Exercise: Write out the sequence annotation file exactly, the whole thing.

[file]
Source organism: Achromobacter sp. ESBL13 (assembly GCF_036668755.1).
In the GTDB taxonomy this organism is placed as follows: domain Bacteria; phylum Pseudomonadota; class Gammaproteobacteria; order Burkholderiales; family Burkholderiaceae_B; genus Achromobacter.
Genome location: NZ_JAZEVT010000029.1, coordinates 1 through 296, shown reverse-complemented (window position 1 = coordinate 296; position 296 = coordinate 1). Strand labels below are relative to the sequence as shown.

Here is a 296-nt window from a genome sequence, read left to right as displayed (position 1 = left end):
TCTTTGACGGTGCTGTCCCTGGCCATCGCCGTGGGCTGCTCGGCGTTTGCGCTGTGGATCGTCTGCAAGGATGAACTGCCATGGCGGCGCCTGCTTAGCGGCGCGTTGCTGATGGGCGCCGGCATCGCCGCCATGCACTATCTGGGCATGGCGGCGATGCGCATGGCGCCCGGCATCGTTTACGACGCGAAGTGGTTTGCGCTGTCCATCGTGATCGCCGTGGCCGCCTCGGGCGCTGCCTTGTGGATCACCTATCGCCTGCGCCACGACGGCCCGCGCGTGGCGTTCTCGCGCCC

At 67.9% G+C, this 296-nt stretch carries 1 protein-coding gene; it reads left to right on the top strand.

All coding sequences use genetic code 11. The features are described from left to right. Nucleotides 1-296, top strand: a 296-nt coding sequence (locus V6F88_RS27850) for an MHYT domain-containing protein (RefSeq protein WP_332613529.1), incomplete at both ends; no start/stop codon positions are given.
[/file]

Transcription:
Source organism: Achromobacter sp. ESBL13 (assembly GCF_036668755.1).
In the GTDB taxonomy this organism is placed as follows: domain Bacteria; phylum Pseudomonadota; class Gammaproteobacteria; order Burkholderiales; family Burkholderiaceae_B; genus Achromobacter.
Genome location: NZ_JAZEVT010000029.1, coordinates 1 through 296, shown reverse-complemented (window position 1 = coordinate 296; position 296 = coordinate 1). Strand labels below are relative to the sequence as shown.

Here is a 296-nt window from a genome sequence, read left to right as displayed (position 1 = left end):
TCTTTGACGGTGCTGTCCCTGGCCATCGCCGTGGGCTGCTCGGCGTTTGCGCTGTGGATCGTCTGCAAGGATGAACTGCCATGGCGGCGCCTGCTTAGCGGCGCGTTGCTGATGGGCGCCGGCATCGCCGCCATGCACTATCTGGGCATGGCGGCGATGCGCATGGCGCCCGGCATCGTTTACGACGCGAAGTGGTTTGCGCTGTCCATCGTGATCGCCGTGGCCGCCTCGGGCGCTGCCTTGTGGATCACCTATCGCCTGCGCCACGACGGCCCGCGCGTGGCGTTCTCGCGCCC

At 67.9% G+C, this 296-nt stretch carries 1 protein-coding gene; it reads left to right on the top strand.

All coding sequences use genetic code 11. The features are described from left to right. Nucleotides 1-296, top strand: a 296-nt coding sequence (locus V6F88_RS27850) for an MHYT domain-containing protein (RefSeq protein WP_332613529.1), incomplete at both ends; no start/stop codon positions are given.